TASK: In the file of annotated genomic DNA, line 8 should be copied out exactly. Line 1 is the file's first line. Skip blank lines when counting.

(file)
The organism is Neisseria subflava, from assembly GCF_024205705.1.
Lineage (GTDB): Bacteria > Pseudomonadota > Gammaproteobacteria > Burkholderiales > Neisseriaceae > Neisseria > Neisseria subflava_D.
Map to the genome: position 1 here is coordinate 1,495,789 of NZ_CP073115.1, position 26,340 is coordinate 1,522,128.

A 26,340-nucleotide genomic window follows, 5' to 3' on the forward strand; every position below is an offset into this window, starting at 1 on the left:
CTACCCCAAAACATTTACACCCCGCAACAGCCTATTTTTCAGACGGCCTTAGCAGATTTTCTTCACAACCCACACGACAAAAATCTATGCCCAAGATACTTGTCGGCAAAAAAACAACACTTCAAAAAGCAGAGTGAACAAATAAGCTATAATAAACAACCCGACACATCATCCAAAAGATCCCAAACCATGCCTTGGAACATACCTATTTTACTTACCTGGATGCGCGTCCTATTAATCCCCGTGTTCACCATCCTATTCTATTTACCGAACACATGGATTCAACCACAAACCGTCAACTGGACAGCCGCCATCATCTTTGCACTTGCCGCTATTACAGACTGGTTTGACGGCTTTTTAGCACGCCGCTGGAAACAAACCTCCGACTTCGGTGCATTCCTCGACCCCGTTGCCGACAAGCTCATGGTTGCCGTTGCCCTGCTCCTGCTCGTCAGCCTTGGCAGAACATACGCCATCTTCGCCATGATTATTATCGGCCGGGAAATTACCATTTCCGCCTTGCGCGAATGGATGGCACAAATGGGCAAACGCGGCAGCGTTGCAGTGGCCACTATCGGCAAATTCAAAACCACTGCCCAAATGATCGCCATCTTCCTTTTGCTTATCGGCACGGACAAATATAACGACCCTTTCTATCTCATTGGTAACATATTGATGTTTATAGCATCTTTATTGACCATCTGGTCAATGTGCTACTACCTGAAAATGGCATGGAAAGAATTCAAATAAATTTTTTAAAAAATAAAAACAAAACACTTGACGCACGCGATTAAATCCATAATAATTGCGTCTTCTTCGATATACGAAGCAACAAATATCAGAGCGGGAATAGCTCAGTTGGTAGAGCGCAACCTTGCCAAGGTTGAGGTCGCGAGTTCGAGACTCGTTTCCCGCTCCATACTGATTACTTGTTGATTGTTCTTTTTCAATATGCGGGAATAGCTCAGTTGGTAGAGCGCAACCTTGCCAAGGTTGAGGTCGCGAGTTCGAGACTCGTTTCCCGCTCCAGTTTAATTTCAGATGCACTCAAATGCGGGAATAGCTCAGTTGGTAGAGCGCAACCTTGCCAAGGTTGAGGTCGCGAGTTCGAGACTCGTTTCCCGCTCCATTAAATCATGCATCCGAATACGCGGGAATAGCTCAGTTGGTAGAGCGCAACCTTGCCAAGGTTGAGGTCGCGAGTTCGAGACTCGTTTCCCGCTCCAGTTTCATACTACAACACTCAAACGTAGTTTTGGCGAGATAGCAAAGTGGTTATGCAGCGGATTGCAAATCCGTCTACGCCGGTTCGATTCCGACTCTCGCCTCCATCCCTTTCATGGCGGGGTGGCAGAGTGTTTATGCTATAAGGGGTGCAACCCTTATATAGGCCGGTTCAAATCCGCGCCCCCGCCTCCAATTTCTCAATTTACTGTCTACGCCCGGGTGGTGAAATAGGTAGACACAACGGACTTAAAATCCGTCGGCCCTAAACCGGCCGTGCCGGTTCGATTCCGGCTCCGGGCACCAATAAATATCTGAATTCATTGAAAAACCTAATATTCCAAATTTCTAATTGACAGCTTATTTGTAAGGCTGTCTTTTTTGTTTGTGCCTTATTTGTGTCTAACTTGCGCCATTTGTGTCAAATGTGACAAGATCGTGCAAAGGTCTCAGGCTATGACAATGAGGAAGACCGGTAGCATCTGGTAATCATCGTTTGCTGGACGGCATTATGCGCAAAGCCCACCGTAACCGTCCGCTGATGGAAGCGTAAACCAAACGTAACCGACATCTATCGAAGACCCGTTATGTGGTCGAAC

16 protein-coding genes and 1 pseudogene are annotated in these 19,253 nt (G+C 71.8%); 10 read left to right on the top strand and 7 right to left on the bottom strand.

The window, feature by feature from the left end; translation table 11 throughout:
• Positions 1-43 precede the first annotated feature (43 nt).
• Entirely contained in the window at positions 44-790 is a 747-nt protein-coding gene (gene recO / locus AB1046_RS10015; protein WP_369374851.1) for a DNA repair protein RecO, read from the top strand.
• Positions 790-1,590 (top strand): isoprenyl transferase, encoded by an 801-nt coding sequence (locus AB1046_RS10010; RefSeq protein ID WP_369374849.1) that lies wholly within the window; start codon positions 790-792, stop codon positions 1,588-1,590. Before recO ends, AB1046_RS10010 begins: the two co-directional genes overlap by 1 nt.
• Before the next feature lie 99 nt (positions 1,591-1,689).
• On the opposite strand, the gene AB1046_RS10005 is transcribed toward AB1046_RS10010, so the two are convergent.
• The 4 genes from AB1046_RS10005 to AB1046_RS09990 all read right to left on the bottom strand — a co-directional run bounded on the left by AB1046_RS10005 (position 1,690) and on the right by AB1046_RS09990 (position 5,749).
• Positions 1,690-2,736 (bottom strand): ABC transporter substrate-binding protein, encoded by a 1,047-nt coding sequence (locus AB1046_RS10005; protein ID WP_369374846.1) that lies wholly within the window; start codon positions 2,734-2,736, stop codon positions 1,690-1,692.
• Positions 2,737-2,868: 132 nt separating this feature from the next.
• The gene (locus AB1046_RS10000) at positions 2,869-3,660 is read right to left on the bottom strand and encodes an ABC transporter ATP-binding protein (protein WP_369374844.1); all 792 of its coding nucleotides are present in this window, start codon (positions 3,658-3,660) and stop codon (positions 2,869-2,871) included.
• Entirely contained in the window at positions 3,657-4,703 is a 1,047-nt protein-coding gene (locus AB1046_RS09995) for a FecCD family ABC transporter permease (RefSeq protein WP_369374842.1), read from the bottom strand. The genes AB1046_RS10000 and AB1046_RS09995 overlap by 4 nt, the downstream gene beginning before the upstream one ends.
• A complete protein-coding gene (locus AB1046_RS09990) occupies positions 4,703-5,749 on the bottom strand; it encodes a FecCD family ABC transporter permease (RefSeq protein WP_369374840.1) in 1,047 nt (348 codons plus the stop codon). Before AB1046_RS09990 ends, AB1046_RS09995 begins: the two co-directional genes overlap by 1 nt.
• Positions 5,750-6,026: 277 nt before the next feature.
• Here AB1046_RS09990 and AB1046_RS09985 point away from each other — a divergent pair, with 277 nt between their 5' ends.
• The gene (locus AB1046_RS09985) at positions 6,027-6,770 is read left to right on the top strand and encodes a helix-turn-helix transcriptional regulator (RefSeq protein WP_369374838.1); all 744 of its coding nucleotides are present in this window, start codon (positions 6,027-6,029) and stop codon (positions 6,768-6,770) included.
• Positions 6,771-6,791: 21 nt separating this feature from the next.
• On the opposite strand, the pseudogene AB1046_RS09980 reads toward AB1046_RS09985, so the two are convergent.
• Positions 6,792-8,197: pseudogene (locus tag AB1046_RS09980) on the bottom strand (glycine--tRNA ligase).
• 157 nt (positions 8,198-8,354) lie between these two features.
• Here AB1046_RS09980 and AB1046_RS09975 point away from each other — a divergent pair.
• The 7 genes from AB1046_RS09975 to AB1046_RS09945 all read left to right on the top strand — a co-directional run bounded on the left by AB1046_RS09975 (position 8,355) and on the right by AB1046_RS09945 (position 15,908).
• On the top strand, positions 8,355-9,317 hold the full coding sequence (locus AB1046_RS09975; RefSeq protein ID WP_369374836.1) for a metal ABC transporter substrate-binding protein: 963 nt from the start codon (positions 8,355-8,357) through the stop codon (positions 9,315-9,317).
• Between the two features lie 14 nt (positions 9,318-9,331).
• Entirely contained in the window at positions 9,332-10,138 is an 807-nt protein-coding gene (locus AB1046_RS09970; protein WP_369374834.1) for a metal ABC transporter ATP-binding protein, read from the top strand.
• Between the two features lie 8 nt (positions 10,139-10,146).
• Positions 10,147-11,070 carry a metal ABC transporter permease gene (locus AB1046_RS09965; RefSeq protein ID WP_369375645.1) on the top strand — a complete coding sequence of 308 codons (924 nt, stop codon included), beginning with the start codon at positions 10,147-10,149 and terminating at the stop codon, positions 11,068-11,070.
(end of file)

• Positions 1-43 precede the first annotated feature (43 nt).